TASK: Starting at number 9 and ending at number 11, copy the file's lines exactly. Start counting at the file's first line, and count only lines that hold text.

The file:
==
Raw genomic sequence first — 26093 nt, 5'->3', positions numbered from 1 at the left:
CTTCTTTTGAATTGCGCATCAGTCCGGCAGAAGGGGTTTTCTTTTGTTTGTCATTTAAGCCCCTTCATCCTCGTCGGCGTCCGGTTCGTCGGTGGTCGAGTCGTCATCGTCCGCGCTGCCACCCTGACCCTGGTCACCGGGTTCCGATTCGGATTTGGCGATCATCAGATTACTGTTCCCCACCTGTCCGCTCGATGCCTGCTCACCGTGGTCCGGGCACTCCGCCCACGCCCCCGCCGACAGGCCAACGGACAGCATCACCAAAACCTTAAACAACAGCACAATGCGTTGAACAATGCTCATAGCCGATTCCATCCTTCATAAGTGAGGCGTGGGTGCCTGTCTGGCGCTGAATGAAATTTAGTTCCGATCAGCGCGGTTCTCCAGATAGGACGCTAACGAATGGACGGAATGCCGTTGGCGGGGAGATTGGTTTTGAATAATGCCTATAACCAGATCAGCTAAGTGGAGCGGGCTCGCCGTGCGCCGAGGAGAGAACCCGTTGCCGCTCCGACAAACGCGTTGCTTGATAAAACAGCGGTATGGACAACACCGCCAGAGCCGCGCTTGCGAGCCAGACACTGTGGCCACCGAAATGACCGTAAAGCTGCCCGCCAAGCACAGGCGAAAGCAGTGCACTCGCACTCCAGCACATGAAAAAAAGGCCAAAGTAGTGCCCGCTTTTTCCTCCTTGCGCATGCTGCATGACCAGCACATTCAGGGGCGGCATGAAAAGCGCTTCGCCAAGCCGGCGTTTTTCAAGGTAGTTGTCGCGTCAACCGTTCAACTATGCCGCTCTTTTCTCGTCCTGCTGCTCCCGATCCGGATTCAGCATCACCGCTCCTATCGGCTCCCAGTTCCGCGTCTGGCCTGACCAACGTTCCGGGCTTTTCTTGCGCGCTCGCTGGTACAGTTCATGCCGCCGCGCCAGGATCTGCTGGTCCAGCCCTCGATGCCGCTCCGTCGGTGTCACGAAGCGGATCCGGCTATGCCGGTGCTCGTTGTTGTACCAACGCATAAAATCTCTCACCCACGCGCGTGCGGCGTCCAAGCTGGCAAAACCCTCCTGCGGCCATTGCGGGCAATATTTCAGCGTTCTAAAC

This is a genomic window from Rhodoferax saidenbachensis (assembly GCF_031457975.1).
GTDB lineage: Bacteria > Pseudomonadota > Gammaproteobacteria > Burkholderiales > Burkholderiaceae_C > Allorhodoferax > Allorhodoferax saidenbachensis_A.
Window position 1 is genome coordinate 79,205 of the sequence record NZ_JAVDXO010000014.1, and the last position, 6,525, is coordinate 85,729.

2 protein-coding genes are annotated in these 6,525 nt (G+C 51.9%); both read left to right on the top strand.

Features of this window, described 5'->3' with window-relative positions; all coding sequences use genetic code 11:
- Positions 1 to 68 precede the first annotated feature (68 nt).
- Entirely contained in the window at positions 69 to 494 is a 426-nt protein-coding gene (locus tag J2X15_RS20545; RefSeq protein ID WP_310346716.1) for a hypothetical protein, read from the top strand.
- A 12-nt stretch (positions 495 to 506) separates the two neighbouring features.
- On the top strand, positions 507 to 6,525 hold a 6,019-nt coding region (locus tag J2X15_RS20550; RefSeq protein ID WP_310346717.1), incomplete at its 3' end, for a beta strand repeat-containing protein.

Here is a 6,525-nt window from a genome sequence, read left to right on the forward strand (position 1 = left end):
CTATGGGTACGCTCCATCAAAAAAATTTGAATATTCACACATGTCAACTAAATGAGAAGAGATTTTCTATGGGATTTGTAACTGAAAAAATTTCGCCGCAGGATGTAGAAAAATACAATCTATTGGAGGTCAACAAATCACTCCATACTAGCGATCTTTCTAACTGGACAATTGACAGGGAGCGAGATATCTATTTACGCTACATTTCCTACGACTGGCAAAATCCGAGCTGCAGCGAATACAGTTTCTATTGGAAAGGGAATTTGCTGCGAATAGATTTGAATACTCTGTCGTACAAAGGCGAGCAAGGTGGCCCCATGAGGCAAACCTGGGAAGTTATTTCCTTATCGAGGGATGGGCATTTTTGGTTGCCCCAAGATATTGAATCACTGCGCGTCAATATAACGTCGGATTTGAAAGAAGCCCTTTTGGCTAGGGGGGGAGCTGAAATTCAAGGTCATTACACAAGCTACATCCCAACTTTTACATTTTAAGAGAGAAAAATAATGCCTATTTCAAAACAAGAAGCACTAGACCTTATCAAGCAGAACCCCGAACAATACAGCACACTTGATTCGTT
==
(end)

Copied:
- Entirely contained in the window at positions 69 to 494 is a 426-nt protein-coding gene (locus tag J2X15_RS20545; RefSeq protein ID WP_310346716.1) for a hypothetical protein, read from the top strand.
- A 12-nt stretch (positions 495 to 506) separates the two neighbouring features.
- On the top strand, positions 507 to 6,525 hold a 6,019-nt coding region (locus tag J2X15_RS20550; RefSeq protein ID WP_310346717.1), incomplete at its 3' end, for a beta strand repeat-containing protein.